CAMPAIGNS: McDonald's helps public learn of its education efforts

PR Team: Connecticut and Western Massachusetts McDonald's Owner/Operator Association and Cronin & Company (Glastonbury, CT) Campaign: McDonald's Fantastic Scholastics Time Frame: February 2003 - ongoing Budget:$140,000

PR Team: Connecticut and Western Massachusetts McDonald's Owner/Operator Association and Cronin & Company (Glastonbury, CT) Campaign: McDonald's Fantastic Scholastics Time Frame: February 2003 - ongoing Budget:$140,000

McDonald's owners in Western Massachusetts and Connecticut have long been involved in programs to help local schools and other educational causes. But their efforts were fragmented and, more often than not, did not receive a great deal of recognition in their communities. Owners also had difficulty getting across the message that they are local businesspeople, rather than merely part of a major multinational corporation. They wanted customers to know they are part of their local communities. "They were trying to be good corporate citizens, but not getting the recognition," says Patti Stern, an SVP at Cronin & Company. A third challenge local operators faced involved parental and educator concerns about commercial enterprises marketing in schools. The owner/operator association hired Cronin in 2002 to develop a program to raise the awareness level of local McDonald's education programs, and deal with other concerns surrounding those efforts. Strategy Cronin decided that the best way to gain recognition for local owners' educational efforts would be to bring together various programs under one banner. To raise credibility, partners such as schools, libraries, and others would be brought into the campaign. "One of the key objectives is to position McDonald's as a positive influence in the communities they serve," says Stern. Focus would be placed on reading and increasing child literacy. Tactics McDonald's Fantastic Scholastics was created as the umbrella for local educational efforts. Partnerships were inked with such highly reputable third parties as the Connecticut Department of Education, the Connecticut Association of Schools, the Southern Connecticut Library Council, and the Western Massachusetts Regional Library System. Local sports teams were brought in as partners, providing free tickets as incentives to encourage children to read. "Each partner had to bring something to the table," Stern recalls. Working with the state education department, reading curriculums were developed for kids in kindergarten through third grade. Information sheets outlined levels of comprehension children should achieve in each grade. In February, roughly 4,000 packets were sent to principals and K-3 teachers in 700 schools across both states, detailing the programs McDonald's offered local schools and educators. Meetings were held with educators and librarians. Articles about the program were published in partner newsletters. Local NBC affiliate WVIT-TV, the program's exclusive media partner, produced and aired a PSA on the program. State education-organization logos were used on the education information packet, adding credibility to the offering. And approximately 600,000 tray liners were created, touting the new campaign. Results Before the PR campaign, "a lot of educators said they weren't even aware of the programs McDonald's had," says Wayne LeBrun, president of the owners' co-op and the McDonald's Owner/Operator Association in Western Massachusetts. Since the effort began, "we've gotten a lot of schools to open up to us." In May and June, Ronald McDonald conducted 17 in-school performances for more than 4,000 students with a new show, It's Book Time with Ronald McDonald! Local owner-operators attended to introduce themselves to principals. More than 33 library appearances were scheduled for Ronald in July and August as a result of the campaign. Media coverage included the NBC station/partner and a local CBS outlet. Future Ongoing educational programs from local owner/operators will be incorporated under the Fantastic Scholastics umbrella. The program will likely expand beyond reading and literacy in 2004. "I think we've got years of this ahead of us," says LeBrun of the ongoing campaign. Stern says the agency will look for additional partners for the program, pointing to the health and nutrition area as a natural sector in which to seek out new campaign partners.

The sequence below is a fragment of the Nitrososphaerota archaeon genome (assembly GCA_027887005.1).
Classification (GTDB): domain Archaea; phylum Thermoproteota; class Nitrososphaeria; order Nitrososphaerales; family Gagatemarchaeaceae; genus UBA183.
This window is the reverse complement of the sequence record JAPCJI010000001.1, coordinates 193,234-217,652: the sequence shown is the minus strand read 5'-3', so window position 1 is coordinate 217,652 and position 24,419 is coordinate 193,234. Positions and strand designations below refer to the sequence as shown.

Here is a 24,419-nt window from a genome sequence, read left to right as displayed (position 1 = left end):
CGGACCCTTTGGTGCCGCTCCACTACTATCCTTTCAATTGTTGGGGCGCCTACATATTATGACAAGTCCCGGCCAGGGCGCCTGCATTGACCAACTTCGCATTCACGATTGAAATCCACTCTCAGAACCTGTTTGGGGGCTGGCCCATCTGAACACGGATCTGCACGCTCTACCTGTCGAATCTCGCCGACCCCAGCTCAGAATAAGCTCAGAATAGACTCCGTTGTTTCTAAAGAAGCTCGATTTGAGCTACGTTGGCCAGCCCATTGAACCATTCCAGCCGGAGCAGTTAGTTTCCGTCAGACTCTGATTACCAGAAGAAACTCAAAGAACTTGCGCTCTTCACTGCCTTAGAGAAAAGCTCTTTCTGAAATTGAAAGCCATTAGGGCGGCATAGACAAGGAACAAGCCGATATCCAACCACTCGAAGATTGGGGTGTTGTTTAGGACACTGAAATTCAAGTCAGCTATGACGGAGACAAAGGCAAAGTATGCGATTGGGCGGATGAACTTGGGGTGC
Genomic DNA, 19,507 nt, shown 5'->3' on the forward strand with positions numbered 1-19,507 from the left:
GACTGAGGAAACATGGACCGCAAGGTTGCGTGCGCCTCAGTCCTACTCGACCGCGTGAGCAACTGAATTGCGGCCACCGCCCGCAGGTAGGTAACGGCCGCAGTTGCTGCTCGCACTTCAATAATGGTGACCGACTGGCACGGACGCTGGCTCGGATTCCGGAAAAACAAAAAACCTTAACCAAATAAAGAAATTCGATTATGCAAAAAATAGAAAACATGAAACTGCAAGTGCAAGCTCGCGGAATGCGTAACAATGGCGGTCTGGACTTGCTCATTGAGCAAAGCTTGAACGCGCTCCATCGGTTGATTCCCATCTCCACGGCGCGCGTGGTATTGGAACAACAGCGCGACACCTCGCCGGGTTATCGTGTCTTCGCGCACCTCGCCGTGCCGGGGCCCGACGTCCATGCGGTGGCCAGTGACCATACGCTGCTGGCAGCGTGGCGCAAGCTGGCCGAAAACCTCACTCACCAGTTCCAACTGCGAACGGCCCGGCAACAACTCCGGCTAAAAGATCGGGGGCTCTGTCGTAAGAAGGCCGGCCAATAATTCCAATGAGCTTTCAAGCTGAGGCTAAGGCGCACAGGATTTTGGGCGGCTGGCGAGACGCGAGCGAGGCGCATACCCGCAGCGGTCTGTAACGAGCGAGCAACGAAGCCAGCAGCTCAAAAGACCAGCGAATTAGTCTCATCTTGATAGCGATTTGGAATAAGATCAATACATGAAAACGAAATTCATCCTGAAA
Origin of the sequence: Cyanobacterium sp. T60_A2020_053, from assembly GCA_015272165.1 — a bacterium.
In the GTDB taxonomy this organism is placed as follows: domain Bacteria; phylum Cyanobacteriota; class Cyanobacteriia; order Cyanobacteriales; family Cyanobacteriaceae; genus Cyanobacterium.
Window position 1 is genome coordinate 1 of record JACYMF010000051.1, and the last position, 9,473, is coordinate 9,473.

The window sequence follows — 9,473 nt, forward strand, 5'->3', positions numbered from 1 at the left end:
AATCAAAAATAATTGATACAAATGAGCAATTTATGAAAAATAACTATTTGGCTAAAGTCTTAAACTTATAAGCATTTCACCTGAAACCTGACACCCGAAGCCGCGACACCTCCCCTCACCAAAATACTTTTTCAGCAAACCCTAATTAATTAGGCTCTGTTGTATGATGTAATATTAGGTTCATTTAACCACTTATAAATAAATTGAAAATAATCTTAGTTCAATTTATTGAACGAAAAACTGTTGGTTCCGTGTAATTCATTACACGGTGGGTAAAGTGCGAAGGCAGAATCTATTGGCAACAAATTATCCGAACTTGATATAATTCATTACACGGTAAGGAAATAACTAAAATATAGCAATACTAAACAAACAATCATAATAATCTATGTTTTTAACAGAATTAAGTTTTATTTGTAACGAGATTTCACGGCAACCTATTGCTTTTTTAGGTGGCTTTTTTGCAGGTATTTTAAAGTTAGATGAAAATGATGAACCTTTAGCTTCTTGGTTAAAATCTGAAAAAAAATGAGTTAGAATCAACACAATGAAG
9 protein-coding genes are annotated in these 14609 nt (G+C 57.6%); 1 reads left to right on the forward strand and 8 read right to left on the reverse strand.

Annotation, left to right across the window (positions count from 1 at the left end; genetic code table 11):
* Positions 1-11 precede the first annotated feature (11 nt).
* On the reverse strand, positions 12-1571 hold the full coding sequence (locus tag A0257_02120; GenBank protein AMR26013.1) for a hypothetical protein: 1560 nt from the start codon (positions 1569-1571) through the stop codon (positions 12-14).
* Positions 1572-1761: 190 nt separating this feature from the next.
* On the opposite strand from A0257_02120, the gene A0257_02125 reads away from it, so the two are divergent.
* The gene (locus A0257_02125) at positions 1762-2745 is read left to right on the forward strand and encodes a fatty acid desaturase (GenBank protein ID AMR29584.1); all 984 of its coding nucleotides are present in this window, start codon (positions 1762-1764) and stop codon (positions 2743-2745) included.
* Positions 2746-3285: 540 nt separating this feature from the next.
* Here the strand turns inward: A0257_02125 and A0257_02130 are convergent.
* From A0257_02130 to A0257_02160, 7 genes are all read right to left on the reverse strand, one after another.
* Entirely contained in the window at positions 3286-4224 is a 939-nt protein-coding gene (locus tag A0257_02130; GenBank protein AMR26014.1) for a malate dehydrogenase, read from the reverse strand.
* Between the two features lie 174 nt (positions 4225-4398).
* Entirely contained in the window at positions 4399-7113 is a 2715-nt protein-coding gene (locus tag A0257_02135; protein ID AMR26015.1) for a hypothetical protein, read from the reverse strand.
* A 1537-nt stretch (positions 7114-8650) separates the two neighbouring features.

Have you registered with us yet?

Register now to enjoy more articles and free email bulletins

Register
Already registered?
Sign in